• - a Unix shell created by Bill Joy while he was a graduate student at University of California, Berkeley in the late 1970s. It has been widely distributed, beginning with the 2BSD release of the Berkeley Software Distribution (BSD) which Joy first distributed in 1978. Other early contributors to the ideas or the code were Michael Ubell, Eric Allman, Mike O'Brien and Jim Kulp. The C shell is a command processor typically run in a text window, allowing the user to type commands. The C shell can also read commands from a file, called a script. Like all Unix shells, it supports filename wildcarding, piping, here documents, command substitution, variables and control structures for condition-testing and iteration. What differentiated the C shell from others, especially in the 1980s, were its interactive features and overall style. Its new features made it easier and faster to use. The overall style of the language looked more like C and was seen as more readable.On many systems, such as macOS and Red Hat Linux, csh is actually tcsh, an improved version of csh. Often one of the two files is either a hard link or a symbolic link to the other, so that either name refers to the same improved version of the C shell.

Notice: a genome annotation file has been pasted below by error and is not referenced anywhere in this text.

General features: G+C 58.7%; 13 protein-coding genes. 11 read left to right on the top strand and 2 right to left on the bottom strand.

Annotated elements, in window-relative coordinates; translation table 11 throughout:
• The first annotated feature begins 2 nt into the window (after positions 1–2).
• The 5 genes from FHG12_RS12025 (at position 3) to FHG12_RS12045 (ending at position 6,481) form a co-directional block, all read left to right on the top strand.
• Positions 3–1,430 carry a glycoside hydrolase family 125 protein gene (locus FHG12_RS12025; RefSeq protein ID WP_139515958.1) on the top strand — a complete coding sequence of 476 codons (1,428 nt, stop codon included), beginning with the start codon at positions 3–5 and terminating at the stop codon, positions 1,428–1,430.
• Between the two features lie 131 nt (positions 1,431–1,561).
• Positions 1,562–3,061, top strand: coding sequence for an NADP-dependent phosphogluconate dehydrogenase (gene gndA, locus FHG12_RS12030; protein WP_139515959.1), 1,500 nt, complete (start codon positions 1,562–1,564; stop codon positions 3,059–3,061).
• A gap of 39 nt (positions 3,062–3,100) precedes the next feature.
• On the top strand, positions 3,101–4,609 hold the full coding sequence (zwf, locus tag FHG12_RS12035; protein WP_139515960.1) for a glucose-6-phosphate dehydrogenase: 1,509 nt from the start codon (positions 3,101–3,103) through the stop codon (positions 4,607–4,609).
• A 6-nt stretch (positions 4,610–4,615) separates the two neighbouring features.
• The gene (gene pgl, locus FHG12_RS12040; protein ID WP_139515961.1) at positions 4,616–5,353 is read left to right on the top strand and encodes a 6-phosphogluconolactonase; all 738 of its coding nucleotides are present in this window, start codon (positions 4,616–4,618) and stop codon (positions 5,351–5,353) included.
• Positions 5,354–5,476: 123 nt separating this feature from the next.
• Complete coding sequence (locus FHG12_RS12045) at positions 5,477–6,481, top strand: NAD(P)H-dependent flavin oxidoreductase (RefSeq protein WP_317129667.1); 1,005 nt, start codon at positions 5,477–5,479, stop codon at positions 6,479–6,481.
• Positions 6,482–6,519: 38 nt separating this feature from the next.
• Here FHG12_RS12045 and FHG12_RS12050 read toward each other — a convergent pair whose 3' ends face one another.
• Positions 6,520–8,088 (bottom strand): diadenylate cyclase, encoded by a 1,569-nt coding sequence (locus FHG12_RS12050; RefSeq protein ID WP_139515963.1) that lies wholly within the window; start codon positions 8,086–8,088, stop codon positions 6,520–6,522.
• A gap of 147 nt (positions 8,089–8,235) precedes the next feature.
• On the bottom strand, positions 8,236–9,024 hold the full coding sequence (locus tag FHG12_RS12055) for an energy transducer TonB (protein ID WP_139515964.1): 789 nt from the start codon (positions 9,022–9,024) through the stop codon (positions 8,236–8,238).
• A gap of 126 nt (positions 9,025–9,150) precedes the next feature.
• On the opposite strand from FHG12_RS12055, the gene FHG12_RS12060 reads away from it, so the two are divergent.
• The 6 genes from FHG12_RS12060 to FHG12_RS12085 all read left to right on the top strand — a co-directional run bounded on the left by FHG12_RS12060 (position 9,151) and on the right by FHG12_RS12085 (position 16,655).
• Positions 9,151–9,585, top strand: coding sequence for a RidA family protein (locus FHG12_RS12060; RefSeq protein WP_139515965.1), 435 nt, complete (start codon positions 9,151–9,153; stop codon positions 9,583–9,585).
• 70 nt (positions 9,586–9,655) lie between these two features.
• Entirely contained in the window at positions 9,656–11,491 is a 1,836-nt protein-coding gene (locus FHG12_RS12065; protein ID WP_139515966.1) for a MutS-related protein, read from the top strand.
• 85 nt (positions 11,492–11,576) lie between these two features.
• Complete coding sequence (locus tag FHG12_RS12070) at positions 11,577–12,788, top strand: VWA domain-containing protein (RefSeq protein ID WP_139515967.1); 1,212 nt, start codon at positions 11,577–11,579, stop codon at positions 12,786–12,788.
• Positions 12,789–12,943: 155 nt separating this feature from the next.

• An Introduction to the C shell - William Joy, revised for 4.3BSD by Mark Seiden - a new command language interpreter for UNIXsystems. It incorporates good features of other shells and a history mechanism similar to the redo of INTERLISP. While incorporating many features of other shells which make writing shell programs (shell scripts) easier, most of the features unique to csh are designed more for the interactive UNIX user. UNIX users who have read a general introduction to the system will find a valuable basic explanation of the shell here. Simple terminal interaction with csh is possible after reading just the first section of this document. The second section describes the shell's capabilities which you can explore after you have begun to become acquainted with the shell. Later sections introduce features which are useful, but not necessary for all users of the shell. Additional information includes an appendix listing special characters of the shell and a glossary of terms and commands introduced in this manual.

ash / dash

  • - The Almquist shell (also known as A Shell, ash and sh) is a lightweight Unix shell originally written by Kenneth Almquist in the late 1980s. Initially a clone of the System V.4 variant of the Bourne shell, it replaced the original Bourne shell in the BSD versions of Unix released in the early 1990s. Derivative versions of ash are still installed as the default shell (/bin/sh) on FreeBSD, NetBSD, DragonFly BSD, MINIX, and Android, and in some Linux distributions.